A Safe Traveller's Guide to Siem Reap, Cambodia

A Safe Traveller’s Guide to Siem Reap, Cambodia

A country debilitated by invasions, war, and oppressive regimes, Cambodia is slowly beginning to develop a safe travel infrastructure. Emerging from a spotted history, including the 1970s genocide perpetrated by Khmer Rouge dictator Pol Pot, the friendly but poor Cambodian people have cautiously begun to share their country with Western travelers. The major tourist attraction is Angkor Wat, a temple site internationally renowned for its archaeological value. Angkor Wat is located just a few miles from the city of Siem Reap in the Northwestern quadrant of the country.

Although it remains one of the poorer countries in Southeast Asia, lagging behind better-developed Vietnam and Thailand, Cambodia now provides safe travel to Siem Reap and the Angkor Wat complex. Of course, Americans and other Western tourists must take precautions. Following are some recommendations for safe travel to Angkor Wat and Siem Reap, Cambodia.

Angkor Wat complex

Visa and Documentation for Safe Travel

In addition to a valid passport, American travelers need a visa for entry into Cambodia. However, it is largely a formality and does not necessarily need to be arranged in advance. The visa can be purchased upon entry at either of the two international airports (either in the capital of Phnom Penh or in Siem Reap) for a fee of about $25, payable in US dollars. A passport-sized photo is necessary. If you are planning to take the long and uncomfortable bus ride from Bangkok, Thailand, to the Angkor Wat and Siem Reap area, consult the Cambodian Embassy in advance for details on visa purchases at the Thai border.

Unlike some countries in nearby Central Asia, Cambodia does not usually hassle American travelers needlessly about paperwork, and most officials (at least at the airports) are not corrupt. Local police are usually tolerant of tourists as well, and at worst, will gruffly ask to see your visa and passport.

Land Mines in Cambodia

Siem Reap is one of the provinces still affected by land mines placed during previous generations. Recognizing the deterrent effect this has on tourism, the government has demined the city of Siem Reap itself, the road to Angkor Wat, and the immediate temple zone. Still, safe travel guidelines advise tourists to stick to heavily traveled zones and not to deviate from more commercial pedestrian pathways or into rural areas. It is hard to predict where landmines are still located, though country roadsides, bridges, and streamsides are still suspected.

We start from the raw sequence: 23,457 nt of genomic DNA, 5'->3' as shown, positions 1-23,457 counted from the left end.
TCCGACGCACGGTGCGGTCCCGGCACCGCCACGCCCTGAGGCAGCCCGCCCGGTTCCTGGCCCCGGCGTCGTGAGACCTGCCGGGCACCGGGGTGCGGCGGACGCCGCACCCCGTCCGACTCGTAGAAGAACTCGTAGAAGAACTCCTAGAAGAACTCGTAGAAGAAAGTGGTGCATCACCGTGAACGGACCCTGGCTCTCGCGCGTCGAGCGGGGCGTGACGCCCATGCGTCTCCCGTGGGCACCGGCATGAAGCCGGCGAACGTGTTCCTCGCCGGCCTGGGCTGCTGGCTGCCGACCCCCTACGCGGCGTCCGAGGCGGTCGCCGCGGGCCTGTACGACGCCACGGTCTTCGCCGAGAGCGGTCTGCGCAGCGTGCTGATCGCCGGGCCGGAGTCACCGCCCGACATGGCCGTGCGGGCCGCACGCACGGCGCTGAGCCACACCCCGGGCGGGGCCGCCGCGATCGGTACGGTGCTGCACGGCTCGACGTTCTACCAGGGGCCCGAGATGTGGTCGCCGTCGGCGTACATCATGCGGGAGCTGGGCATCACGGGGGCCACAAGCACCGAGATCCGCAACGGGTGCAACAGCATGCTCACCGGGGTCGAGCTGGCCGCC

Robbery and Theft

Siem Reap is a small city by global standards, with just around 180,000 inhabitants. Nevertheless, it is Cambodia’s second-largest city and the fastest-growing in terms of tourism and economic growth. There is a laidback charm to it, and except inside raucous pubs, a rustic atmosphere pervades the air. Such compactness provides a provincial haven for living, but the town is not the virtually crime-free refuge it once was more than a decade back. However, if you take a look at the number of robberies in proportion to the hundreds of thousands of tourists flocking to the city, you would realize that the crime rate is relatively lower.

Robbery is more of a problem in Phnom Penh than in Siem Reap. While many Siem Reap locals do have contraband weapons garnered from military stockpiles (or even hand-fashioned weapons), the problem in the Angkor Wat area is not so much armed robbery as petty theft. Pickpocketing is rampant in Siem Reap thanks to the “rich tourist” reputation of the area. Even innocent-seeming children may be working in groups to snatch purses and steal wallets.

Additionally, the US State Department continues to warn American citizens about bag theft by bike. Thieves ride by slowly enough to swipe purses and knapsacks, using either a regular bike or motorized vehicle to escape with haste. It is recommended that tourists carry money in multiple places directly on their person and avoid flashing cash, wearing jewelry, etc.

Pay-for-Picture Scam

As a more cunning trick, some urchins in Siem Reap will offer to pose for photos with tourists, often using their basic English skills to make the offer. While it seems quaint, this can result in two problems for would-be-safe travelers in Cambodia. First, if the youth get a hold of the camera itself, they will sometimes threaten to destroy it or run off with it unless they receive payment. The other, more direct scam occurs when some Cambodians insist on payment for the taking of their picture, even if it was their idea in the first place. These scenarios rarely result in violence, but the hassle is adequate.

Additional Precautions for Women

Women should especially avoid walking alone at night, though it’s not exactly recommended for men either. Even though we Americans know that this activity is not an invitation to sexual advances, Cambodia has vastly different social mores with respect to women. Many young Cambodian men, in particular, see Western women as walking targets.

Other Suggestions for Safe Travel to Angkor Wat and Siem Reap

  • Avoid drinking water that does not come from a bottle.
  • Avoid open-air public transit (buggy-like vehicles sometimes called “cyclos”).
  • Purchase travel insurance in advance and be sure it covers you in Cambodia.

Final Note

Despite the discussions of theft above, most Cambodians are not criminals, and many actually welcome tourists for legitimate economic reasons. There are lots of fresh veggie marketplaces and trading posts for handicrafts, for example. The problem is that it’s often difficult to discern the difference between hospitality and deception. Safe travelers in the Siem Reap and Angkor Wat regions proceed with caution, but it doesn’t mean they avoid all interactions with locals.